Submarine Signaling on Steamships
The success that has attended the introduction of submarine signaling by means of bells underneath lightships, or along the shore, to ships far out at sea, is one of the principal topics now engaging the attention of naval experts the world over, for it is believed that the perfection of this system of communication may be the answer to that most perplexing naval problem of modern times, which is the discovery of a method by which battleships, cruisers, and other war craft may be able to detect the approach of submarine torpedo craft in ample time to locate their position and then to destroy or render them ineffective.
The system of submarine signaling, which as been tested with remarkable success on the great North German Lloyd liners Kaiser Wilhelm II, Kronprinz Whilhelm, and Kaiser Wilhelm der Grosse, as well as on many coastwise liners, the lightships at Sandy Hook, Fire Island, Cape Cod, and elsewhere, is based on the fact that sound travels under water at least four times the speed that it does through the air. This fact has been known and utilized by the savages on the African coast, who for centuries have been in the habit of signaling to one another by means of sounding instruments placed close to the edge of the water.
The system as now perfected may be described as a signaling apparatus, consisting of a submerged bell of peculiar design, which is attached to the bottom of a lightship or any other craft or structure, from which the signals are to be sent to a vessel at sea.
How Submarine Signaling Works
The apparatus through which the signals are received at the bottom of the ship and then transferred by means of wires to the officer on the bridge above, may be described as a pair of sensitive electric transmitters, placed on the inside of the ship against the outer planking below the water line, one transmitter being on the port and the other the starboard side of the vessel. In the pilot-house, or on the bridge, or wherever else above deck it may be desired, there is a telephone receiver, which is connected with the apparatus below the water line.
Alongside the receiving apparatus above deck is a switch by which the officer with the receivers at his ears is enabled to determine on the instant from which side the signals come. then he shuts off the other side, and in less than a minute is able to accurately to locate the bearing of the bell, its distance from the ship, and practically its exact position. The great accuracy of the results achieved by this system was never more admirably illustrated than on the voyage of the Kaiser Wilhelm der Grosse that terminated at new York recently.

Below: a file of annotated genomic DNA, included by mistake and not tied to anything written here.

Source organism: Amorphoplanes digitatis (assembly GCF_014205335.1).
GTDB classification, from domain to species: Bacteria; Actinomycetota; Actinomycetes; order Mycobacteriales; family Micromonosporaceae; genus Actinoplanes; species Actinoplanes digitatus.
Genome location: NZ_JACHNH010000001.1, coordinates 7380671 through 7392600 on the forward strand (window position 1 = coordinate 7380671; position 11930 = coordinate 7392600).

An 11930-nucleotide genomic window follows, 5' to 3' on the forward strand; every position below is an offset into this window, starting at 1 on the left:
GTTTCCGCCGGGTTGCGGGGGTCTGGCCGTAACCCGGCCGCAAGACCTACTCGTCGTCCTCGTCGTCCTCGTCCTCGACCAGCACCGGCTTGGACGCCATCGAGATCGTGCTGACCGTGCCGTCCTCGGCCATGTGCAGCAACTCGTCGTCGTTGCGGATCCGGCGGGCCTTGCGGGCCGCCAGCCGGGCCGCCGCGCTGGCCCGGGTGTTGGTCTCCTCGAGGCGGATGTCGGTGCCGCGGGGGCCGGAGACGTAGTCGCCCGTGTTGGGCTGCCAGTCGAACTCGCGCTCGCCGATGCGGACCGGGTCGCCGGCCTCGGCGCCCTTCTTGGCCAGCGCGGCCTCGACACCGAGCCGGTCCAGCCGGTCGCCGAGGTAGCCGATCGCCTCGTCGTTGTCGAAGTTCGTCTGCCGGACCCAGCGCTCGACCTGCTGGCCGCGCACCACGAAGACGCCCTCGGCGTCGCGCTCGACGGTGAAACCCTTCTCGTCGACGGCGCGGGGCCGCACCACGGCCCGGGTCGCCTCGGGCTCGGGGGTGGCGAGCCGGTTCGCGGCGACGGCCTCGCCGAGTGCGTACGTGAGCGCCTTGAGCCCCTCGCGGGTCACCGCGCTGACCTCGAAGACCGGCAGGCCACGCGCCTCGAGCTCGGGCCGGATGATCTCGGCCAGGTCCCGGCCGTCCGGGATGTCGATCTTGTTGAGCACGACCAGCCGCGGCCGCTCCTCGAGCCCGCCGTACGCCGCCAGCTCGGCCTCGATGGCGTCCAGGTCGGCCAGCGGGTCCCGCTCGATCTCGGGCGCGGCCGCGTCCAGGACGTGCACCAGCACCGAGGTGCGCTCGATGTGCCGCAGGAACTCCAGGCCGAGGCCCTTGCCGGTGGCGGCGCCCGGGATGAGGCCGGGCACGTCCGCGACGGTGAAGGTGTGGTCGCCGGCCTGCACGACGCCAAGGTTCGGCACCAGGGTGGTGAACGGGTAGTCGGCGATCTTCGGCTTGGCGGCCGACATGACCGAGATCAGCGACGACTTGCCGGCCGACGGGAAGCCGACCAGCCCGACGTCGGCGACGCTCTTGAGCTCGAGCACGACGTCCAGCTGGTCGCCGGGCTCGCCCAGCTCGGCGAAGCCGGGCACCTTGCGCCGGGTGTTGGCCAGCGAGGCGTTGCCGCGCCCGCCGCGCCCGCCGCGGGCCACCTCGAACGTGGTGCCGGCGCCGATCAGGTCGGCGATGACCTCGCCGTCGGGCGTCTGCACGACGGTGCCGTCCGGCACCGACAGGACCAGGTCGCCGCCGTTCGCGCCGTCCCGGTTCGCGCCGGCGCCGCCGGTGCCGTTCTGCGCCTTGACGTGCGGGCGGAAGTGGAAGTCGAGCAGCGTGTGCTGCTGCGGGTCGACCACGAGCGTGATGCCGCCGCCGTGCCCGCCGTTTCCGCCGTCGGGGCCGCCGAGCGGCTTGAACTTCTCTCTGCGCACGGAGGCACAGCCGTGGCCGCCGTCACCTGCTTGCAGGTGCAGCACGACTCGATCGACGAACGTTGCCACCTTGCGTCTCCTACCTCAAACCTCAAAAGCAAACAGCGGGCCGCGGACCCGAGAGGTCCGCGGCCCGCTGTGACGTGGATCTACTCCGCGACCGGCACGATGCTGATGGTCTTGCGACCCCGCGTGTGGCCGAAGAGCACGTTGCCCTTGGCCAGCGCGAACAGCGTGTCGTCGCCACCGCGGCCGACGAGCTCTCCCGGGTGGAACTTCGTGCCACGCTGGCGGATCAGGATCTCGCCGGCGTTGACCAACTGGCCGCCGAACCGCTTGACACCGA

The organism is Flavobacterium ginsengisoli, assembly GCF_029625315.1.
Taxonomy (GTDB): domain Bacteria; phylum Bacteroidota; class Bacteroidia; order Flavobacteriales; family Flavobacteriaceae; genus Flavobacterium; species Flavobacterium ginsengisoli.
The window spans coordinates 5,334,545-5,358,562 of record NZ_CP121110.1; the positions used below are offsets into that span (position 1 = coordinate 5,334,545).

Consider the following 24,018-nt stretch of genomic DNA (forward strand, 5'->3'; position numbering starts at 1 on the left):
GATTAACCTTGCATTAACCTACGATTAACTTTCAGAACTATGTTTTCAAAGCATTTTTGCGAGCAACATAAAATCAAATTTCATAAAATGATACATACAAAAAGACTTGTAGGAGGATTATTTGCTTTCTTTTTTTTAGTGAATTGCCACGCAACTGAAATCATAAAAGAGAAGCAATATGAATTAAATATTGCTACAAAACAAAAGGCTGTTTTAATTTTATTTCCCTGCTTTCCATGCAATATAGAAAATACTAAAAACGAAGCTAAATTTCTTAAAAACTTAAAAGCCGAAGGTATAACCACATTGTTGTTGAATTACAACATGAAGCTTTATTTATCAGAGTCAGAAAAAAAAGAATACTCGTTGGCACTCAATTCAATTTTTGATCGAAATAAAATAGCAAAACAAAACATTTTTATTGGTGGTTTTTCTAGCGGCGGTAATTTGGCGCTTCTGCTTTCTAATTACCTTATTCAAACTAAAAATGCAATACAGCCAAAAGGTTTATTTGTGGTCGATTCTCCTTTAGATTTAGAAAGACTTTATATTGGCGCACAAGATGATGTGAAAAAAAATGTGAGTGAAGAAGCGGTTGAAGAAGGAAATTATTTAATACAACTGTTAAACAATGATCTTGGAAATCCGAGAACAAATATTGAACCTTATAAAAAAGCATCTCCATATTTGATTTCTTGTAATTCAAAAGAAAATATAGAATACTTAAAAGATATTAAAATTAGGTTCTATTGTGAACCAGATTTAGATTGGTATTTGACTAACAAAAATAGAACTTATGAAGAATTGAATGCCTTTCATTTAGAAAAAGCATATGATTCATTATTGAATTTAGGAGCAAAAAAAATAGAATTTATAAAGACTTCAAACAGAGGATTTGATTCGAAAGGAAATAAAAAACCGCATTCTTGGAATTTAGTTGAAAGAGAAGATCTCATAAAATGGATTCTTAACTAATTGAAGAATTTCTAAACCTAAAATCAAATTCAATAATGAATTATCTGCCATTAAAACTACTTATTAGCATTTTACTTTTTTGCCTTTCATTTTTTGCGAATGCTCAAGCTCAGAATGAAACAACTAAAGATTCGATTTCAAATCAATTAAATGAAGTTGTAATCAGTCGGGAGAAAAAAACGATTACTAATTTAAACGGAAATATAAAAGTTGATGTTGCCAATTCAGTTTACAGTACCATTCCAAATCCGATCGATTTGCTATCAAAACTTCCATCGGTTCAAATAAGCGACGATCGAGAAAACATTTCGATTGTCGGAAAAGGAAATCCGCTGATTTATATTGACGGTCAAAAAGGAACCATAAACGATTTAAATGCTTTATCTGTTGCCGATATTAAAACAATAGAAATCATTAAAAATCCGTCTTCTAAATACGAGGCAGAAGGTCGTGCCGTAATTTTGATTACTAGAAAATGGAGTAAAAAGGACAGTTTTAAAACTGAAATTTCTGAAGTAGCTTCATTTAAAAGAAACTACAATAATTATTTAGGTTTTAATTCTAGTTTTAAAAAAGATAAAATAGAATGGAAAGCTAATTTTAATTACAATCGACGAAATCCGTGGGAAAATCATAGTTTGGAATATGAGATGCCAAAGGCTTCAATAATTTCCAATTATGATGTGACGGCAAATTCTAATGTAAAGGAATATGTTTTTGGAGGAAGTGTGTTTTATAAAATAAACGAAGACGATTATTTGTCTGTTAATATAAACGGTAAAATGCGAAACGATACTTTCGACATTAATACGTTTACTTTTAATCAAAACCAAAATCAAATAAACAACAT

On that voyage, Capt. Cueppers said the liner picked up the bells at the mouth of the Weser as she was leaving German waters, and he declared that the signals were as clear as they could possibly be, and that a novice would have hand no trouble whatever in distinguishing the numbers by which that point is known in the signal code.
Again, as the great liner neared the American mainland, the bells on Cape Cod, at Fire Island, and on Sandy Hook were just as plainly heard, and the vessel in each case was many miles at sea when the watch officer heard their tinkle.
Effectiveness of Submarine Signaling
Signal bells have minimized by at least 50 percent, the dangers to ocean-going craft incident to fogs and stormy weather along the coasts. For instance, if the Kronprinz Wilhelm is nearing Fire Island, near which point is Long Beach, whose shores are strewn with the wrecks of vessels that have been driven ashore in treacherous weather, and a thick fog prevails, the officer on the bridge, long before he nears the point, can tell exactly his position at sea and determine within a hundred yards the distance he is from the beach.
The same is true of Cape Cod, Sandy Hook, Vineyard Sound, Nantucket Shoals, and numerous other points along the American coast, the lightships of all these stations being equipped with the submarine bells. The Canadian government is also interested in the scheme, and already plans are being perfected for the safeguarding of the Atlantic coast, as well as the St. Lawrence from it mouth to Quebec.
Marine Review. Reprinted in the North German Lloyd Bulletin, Pages 3-4, Vol. XX, No.4, October 1905, New York and Bremen, "Submarine Signaling."